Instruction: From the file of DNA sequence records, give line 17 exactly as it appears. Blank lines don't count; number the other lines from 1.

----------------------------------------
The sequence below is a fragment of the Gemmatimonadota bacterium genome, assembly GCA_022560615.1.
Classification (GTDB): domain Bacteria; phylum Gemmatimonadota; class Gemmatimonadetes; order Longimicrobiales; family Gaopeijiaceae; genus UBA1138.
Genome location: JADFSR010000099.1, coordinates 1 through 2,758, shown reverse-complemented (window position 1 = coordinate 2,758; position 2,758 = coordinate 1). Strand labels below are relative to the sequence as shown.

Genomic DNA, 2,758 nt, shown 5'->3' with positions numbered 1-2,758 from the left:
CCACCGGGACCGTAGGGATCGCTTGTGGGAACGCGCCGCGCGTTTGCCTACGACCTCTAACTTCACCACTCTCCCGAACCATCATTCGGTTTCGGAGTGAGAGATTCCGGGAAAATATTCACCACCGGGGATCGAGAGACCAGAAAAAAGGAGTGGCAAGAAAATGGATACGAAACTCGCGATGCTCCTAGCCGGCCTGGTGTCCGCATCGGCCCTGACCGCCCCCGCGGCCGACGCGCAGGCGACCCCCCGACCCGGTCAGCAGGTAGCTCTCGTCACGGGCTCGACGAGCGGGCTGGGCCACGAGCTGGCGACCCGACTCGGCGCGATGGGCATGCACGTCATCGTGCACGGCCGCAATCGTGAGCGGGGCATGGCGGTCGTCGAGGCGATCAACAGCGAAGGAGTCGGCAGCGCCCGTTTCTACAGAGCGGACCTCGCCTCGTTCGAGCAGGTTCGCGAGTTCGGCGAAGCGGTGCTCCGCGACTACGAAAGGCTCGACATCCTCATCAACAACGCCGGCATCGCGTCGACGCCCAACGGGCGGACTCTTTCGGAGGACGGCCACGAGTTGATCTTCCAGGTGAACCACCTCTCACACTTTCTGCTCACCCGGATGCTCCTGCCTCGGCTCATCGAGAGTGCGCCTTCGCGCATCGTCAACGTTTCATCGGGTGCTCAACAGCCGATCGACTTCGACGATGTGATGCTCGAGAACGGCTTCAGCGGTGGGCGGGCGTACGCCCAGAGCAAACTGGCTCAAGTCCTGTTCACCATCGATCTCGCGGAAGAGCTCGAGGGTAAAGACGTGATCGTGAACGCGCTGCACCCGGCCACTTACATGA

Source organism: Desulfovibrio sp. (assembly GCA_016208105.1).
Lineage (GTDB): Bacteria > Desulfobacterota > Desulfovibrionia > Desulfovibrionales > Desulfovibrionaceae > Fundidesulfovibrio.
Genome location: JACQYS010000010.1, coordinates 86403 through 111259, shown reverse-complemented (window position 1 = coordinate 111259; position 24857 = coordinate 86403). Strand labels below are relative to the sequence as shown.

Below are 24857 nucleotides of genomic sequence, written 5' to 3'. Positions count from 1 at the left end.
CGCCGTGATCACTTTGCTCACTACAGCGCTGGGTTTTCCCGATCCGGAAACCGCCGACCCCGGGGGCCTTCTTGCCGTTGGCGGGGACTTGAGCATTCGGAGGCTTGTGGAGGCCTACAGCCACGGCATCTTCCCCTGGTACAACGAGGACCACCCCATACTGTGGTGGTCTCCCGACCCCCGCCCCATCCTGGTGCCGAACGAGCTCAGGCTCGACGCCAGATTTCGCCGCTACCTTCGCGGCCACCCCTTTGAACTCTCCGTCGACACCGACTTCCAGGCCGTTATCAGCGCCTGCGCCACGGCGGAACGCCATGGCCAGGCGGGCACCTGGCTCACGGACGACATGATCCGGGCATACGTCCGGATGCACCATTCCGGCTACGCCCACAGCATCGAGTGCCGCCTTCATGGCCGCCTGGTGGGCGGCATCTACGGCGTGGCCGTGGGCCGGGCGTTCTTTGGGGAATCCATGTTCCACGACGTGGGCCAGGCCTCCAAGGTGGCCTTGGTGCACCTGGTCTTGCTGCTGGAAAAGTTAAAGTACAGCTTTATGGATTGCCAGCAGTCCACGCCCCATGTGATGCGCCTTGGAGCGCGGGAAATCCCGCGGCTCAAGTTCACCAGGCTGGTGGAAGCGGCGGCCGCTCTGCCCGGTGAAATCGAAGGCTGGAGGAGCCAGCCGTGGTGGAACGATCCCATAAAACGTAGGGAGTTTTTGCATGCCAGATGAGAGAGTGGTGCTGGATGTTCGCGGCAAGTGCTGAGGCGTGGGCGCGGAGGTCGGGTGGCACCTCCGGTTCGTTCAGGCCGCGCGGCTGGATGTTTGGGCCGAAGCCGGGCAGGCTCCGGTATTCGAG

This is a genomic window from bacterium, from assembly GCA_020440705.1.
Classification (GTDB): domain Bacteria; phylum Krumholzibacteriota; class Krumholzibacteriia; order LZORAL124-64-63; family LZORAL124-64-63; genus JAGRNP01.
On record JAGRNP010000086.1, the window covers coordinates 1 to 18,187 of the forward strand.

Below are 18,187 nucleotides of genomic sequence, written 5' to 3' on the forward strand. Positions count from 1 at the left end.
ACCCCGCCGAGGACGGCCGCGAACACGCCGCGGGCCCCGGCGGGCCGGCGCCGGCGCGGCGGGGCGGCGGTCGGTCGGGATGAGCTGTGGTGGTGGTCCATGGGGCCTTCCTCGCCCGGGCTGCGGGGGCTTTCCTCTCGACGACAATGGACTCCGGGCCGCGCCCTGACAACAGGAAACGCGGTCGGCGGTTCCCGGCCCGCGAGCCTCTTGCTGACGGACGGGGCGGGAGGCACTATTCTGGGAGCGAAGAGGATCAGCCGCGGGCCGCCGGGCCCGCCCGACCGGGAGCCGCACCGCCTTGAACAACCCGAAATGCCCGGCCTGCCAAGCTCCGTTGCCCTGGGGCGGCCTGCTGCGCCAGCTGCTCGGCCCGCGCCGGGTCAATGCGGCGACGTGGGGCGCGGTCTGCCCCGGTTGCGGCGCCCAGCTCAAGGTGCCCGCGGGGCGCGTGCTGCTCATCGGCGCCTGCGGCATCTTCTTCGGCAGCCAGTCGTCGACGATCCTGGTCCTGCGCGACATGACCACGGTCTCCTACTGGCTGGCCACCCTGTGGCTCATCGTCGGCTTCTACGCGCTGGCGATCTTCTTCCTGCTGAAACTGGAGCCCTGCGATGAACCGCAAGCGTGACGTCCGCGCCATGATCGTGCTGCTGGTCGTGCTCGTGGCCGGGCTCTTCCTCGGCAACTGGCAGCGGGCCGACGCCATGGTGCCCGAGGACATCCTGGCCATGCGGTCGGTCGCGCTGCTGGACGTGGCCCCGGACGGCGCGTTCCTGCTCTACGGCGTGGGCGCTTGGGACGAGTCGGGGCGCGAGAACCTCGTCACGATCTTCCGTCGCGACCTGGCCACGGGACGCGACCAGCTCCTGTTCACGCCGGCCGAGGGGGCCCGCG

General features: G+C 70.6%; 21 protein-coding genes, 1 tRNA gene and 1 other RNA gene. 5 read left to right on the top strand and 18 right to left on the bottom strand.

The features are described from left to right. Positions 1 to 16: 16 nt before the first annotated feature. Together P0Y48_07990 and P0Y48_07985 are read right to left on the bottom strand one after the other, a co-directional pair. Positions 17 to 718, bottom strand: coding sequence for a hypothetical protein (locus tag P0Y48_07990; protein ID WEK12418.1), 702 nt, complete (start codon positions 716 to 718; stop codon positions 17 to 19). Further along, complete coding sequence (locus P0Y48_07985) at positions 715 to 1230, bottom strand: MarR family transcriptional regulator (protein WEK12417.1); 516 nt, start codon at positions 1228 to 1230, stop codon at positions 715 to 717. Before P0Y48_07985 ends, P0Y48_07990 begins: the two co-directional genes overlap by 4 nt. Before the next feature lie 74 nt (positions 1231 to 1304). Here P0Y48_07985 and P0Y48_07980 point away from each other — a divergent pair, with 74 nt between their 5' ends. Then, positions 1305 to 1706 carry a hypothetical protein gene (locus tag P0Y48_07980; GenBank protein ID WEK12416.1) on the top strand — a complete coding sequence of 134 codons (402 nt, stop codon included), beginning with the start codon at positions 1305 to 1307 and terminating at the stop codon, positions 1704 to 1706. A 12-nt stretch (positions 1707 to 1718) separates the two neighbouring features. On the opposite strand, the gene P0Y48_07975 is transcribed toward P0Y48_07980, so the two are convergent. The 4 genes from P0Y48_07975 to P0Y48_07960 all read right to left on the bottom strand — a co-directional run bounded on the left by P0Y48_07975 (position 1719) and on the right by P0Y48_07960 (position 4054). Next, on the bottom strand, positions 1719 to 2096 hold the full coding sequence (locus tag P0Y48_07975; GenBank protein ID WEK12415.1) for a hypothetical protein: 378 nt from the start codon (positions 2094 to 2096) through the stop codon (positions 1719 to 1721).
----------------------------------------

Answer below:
The features are described from left to right. Positions 1 to 16: 16 nt before the first annotated feature. Together P0Y48_07990 and P0Y48_07985 are read right to left on the bottom strand one after the other, a co-directional pair. Positions 17 to 718, bottom strand: coding sequence for a hypothetical protein (locus tag P0Y48_07990; protein ID WEK12418.1), 702 nt, complete (start codon positions 716 to 718; stop codon positions 17 to 19). Further along, complete coding sequence (locus P0Y48_07985) at positions 715 to 1230, bottom strand: MarR family transcriptional regulator (protein WEK12417.1); 516 nt, start codon at positions 1228 to 1230, stop codon at positions 715 to 717. Before P0Y48_07985 ends, P0Y48_07990 begins: the two co-directional genes overlap by 4 nt. Before the next feature lie 74 nt (positions 1231 to 1304). Here P0Y48_07985 and P0Y48_07980 point away from each other — a divergent pair, with 74 nt between their 5' ends. Then, positions 1305 to 1706 carry a hypothetical protein gene (locus tag P0Y48_07980; GenBank protein ID WEK12416.1) on the top strand — a complete coding sequence of 134 codons (402 nt, stop codon included), beginning with the start codon at positions 1305 to 1307 and terminating at the stop codon, positions 1704 to 1706. A 12-nt stretch (positions 1707 to 1718) separates the two neighbouring features. On the opposite strand, the gene P0Y48_07975 is transcribed toward P0Y48_07980, so the two are convergent. The 4 genes from P0Y48_07975 to P0Y48_07960 all read right to left on the bottom strand — a co-directional run bounded on the left by P0Y48_07975 (position 1719) and on the right by P0Y48_07960 (position 4054). Next, on the bottom strand, positions 1719 to 2096 hold the full coding sequence (locus tag P0Y48_07975; GenBank protein ID WEK12415.1) for a hypothetical protein: 378 nt from the start codon (positions 2094 to 2096) through the stop codon (positions 1719 to 1721).